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Bulpett: Reaching next level no small feat for Celtics

November 27, 2016

It is a given that the Celtics will look quite different than they do at present should they ever reach the level they seek.

Though they have played just four games with their full rotation and still have 66 to go beginning with Monday night’s affair in Miami, they are, in the words of Dennis Green, who we thought they were.

And who they know themselves to be.

From all indications speaking to team sources around the league, Danny Ainge is still after the major trades he knows are needed. And no doubt he’s loving each story calling the 2017 draft one of the deepest and most talent-laden in many years, understanding that such talk could raise the value of the Nets’ pick that can be theirs.

But while you know changes have to be coming, it might be helpful to begin preparing yourself to part with one or more players to whom you’re growing attached these days.

The roster as current constituted doesn’t blend as well as the Celts would probably like, but that’s mainly a product of generally drafting the best player available without regard to role. The C’s have been in no position to do otherwise as they rebuild and gather assets they can either keep or develop for value in the marketplace.

But things have to fit, and San Antonio coach Gregg Popovich gave an indication of an issue facing the Celtics when he was discussing the mechanics that led the Spurs to go after Kawhi Leonard on draft night 2011.

Leonard was the 15th overall pick by Indiana, but San Antonio got him that night (along with Davis Bertans, who helped smoke the Celts Friday, and Erazem Lorbek) for George Hill.

“We’d be exaggerating if we said we knew what he was going to be,” said Popovich of Leonard, who has blossomed into a legitimate MVP candidate. “Kind of like Manu (Ginobili). We didn’t know Manu was going to be Manu or Tony (Parker) Tony. It just worked out for us.

“But we needed size when we made that trade, because it didn’t make sense to have Tony, George Hill and Manu Ginobili out there. It’s just too small. So we were looking for size.

“George Hill was one of my favorite players all-time. We’re still involved together in some charity stuff, off-court activities, so it was real difficult. But Kawhi had such size, and we thought he had the foot speed to move from an inside player to the 3 position, so we decided to roll the bones.”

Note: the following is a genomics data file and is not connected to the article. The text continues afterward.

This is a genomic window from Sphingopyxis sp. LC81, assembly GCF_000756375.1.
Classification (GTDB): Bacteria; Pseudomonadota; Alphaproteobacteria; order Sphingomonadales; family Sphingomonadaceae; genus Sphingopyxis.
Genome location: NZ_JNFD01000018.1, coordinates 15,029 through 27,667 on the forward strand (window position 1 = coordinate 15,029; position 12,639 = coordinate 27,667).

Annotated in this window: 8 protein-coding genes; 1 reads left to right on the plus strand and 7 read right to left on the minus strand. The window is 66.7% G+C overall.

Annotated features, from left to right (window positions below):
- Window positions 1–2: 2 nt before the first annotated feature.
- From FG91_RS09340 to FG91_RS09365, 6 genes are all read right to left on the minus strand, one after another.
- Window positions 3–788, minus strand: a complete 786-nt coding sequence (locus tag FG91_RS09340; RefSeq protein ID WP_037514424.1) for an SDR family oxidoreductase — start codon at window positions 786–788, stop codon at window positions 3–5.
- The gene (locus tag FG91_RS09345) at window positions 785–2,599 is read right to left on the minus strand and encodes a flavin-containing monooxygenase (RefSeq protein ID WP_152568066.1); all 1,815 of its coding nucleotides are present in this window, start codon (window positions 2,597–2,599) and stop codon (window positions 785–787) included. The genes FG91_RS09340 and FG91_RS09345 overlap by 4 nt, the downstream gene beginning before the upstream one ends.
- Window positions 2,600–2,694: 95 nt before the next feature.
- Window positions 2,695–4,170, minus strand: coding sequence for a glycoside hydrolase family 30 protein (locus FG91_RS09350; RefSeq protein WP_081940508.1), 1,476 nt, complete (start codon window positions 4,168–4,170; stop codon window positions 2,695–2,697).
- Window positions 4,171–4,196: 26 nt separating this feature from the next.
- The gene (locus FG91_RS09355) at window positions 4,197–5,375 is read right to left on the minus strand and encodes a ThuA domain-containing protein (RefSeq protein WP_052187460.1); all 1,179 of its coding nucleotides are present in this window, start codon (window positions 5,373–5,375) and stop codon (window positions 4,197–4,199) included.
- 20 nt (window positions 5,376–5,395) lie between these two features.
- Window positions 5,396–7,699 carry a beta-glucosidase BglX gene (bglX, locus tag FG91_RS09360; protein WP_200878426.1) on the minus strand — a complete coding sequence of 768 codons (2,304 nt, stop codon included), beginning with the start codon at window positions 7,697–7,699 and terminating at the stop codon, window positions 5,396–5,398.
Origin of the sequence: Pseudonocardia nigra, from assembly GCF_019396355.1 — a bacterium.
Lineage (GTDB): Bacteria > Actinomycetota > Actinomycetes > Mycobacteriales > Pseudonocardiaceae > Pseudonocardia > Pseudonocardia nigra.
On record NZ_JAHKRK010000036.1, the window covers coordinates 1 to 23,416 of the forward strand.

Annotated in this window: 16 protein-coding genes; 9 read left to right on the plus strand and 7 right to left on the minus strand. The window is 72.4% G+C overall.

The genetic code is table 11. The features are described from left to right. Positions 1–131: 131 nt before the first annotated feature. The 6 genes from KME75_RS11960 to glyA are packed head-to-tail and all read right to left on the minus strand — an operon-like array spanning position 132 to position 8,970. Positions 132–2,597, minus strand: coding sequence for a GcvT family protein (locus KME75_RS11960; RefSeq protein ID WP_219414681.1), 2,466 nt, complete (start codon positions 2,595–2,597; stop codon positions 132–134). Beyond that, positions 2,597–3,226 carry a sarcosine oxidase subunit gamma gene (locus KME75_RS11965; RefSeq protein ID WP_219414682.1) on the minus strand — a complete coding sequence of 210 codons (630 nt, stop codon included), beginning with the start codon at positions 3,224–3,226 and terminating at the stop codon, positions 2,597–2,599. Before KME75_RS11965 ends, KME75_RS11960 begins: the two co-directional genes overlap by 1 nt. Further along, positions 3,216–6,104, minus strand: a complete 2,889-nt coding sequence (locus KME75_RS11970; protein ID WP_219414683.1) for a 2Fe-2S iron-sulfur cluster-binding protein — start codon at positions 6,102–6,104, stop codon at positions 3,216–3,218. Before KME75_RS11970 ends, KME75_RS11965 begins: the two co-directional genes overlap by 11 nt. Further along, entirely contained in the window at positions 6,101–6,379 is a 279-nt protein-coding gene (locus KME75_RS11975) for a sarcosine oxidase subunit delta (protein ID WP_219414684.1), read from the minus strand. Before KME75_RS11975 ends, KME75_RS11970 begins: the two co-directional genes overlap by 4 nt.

Matters of size are certainly an issue for the Celtics, and not just up front where they still covet the so-called rim protector. Their backcourt rotation features the abundantly talented — but small — Isaiah Thomas (5-foot-9), Avery Bradley (6-2) and Terry Rozier (6-2), and while the 6-4 Marcus Smart is doing a much better job running an offense, he’s often being called upon to guard small forwards and even power forwards.

Such considerations almost certainly factored into the decision to draft Jaylen Brown instead of Kris Dunn last June. The Celts got a strong 6-7 wing who, while he still makes the expected rookie errors, has shown maturity beyond his 20 years, and they avoided a tighter backcourt logjam. (But as evidence the C’s still lean toward the best available talent, they kept the 6-1 Demetrius Jackson and waived R.J. Hunter.)

The best case scenario for the Celtics as they take the floor these next several weeks is for the team to play well enough collectively that it enhances the value of the players individually. As much as Brad Stevens focuses on trying to win the next game, the overriding mission of the organization is to build a roster that can compete for a championship. And that’s not what’s here now.

Thomas said as much after the 25-point loss in Washington earlier this month. He said that as long as the Celts weren’t playing as hard as they did last season, “it seems like we’re going off talent, which we really don’t have that much talent, including myself.”

Last week in New York, we were talking about the upcoming Nets’ picks and how he didn’t want to concern himself with such stuff.

“I mean, we can always use more talent,” he said. “But until we get it, we’re going to work with what we’ve got and we’re going to go from there.”

It is a fair and honest acknowledgement that the Celtics don’t have the talent to compete with the best teams in the NBA in a concentrated playoff situation. They may have played their best game of the season Friday and still lost to the Spurs, who came out sluggish and missed a bunch of open shots before taking care of business late.

The Celtics are who we thought they were, and when you consider how difficult it is to rebuild in the NBA and how many teams would like to be in their position in terms of players on hand and future assets, it’s not too shabby.